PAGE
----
I was in the middle of a spectacular week of snowboarding in BC, and it all came to a sudden end when I took a tumble and experienced “the event that changed my life” - or so I thought. After a couple trips through the surgical suite, and my left foot in a cast for 5 weeks, and two months of physical therapy 2 to 3 times a week, and learning how to walk without a limp, and a LOT of walking and moving around, I’m very happy to be where I am today! My calf muscle is still a bit smaller than the right and I’m still slowly working on the toe raises, but life really is good “post rupture”! Bicycling is still an important part of my activities, and I’ve transformed my recovery work-outs into a weekly routine of 2 to 3 times a week visits to the “Y”. I’m especially looking forward to our trip to Vancouver and Whistler this coming 2nd week of March - I may be forecasting a bit, but I want to get a picture of myself on the board on the snow and send it to my Orthopaedic surgeon!
This group helped my out SOOOO much while I was stuck at home last February and March, and I’m so grateful for so many who share their experiences in order to help us in our recovery (sounds like a “12-step meeting” - but they work the same way too!).
Everyone - hang in there. It does get better! (That sounds like a 12-step meeting too).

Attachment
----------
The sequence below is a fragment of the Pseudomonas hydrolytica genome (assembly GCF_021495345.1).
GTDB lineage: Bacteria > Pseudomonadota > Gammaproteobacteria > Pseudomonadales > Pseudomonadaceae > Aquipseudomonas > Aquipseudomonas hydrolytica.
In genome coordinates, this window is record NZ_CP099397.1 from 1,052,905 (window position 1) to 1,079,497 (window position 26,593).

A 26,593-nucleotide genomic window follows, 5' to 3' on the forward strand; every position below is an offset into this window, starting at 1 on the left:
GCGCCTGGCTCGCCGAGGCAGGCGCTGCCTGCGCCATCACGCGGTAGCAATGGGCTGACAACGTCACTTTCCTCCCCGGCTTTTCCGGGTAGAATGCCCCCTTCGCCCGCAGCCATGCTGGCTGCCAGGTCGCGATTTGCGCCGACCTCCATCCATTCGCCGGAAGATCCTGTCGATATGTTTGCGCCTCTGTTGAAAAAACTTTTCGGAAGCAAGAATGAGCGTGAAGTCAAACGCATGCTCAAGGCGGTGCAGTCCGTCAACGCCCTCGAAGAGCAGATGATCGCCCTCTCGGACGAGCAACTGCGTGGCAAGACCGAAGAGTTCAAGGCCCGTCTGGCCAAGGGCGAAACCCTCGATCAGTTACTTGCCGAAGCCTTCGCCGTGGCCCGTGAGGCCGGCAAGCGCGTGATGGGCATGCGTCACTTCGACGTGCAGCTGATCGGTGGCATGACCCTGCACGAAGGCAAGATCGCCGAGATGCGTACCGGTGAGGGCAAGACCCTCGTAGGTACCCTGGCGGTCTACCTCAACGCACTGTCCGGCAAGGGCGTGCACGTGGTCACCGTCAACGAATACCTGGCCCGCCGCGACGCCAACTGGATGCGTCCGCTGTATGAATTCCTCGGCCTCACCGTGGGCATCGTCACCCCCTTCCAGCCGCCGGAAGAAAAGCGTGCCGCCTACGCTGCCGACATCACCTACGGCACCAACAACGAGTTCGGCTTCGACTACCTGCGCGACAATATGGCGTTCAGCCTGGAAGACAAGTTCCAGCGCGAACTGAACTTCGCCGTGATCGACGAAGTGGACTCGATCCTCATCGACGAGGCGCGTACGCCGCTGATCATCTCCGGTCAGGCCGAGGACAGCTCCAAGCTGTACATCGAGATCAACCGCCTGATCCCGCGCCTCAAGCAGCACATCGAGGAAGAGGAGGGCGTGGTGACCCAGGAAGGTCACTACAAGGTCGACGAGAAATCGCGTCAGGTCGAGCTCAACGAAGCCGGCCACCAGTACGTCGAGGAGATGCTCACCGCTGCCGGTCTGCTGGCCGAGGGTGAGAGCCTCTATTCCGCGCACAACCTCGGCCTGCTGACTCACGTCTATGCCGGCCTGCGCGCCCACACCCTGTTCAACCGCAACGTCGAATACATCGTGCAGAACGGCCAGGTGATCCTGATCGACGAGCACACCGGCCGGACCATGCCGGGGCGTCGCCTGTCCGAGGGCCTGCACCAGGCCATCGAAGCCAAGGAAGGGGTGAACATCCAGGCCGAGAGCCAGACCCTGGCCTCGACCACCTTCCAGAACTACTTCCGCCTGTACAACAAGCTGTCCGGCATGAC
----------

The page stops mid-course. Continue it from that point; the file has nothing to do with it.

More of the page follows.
I’ll be back!
Hello to my ATR family - it’s been awhile since last logging on and commenting, and so much has happened since then. I’m coming up on my one year anniversary of the initial injury (Feb. 7th) and sometimes it still seems like it was just a few weeks ago. I’m moving along exceedingly well; some mornings I wake up with a little “crick” in my ankle but after some stretching and walking (and COFFEE) it feels “close to normal”. I’m back to bicycling, running on the treadmill, swimming, climbing a ladder to clean out the gutters, and pretty much leading a normal life. In fact, we just made reservations to head out to Whistler in March for a week on the snow - everyone keeps telling me that I’m crazy, but I believe that if you fall off the horse, you get back on it again. They seem to think I should shoot the damn horse.
I still have about a 1 1/2″ smaller left calf muscle than the right leg - while cycling I’ll get comments from the rider behind me. “But it really isn’t that noticeable though” they say.
I still can’t do a full toe raise on the left foot, but I practice several times a week while standing on a stair; I try for 3 to 4 sets of 15. I’m also hitting the calf machine at the YMCA and am up to about 3 reps of 12 at 80 lbs.
I so fondly remember days of sitting at home poring over every word I could find on this site, and looking forward to the day I’d get out of my “Foot jail” and into the boot and then into 2 shoes. I especially liked reading the recovery adventures of so many others who were weeks ahead of me in their recovery and it really gave me something to look forward to. I’m very grateful to all of them for their help, and for those of you who are just beginning your “adventure” please know that IT WILL GET BETTER!
One step at a time! One foot at a time!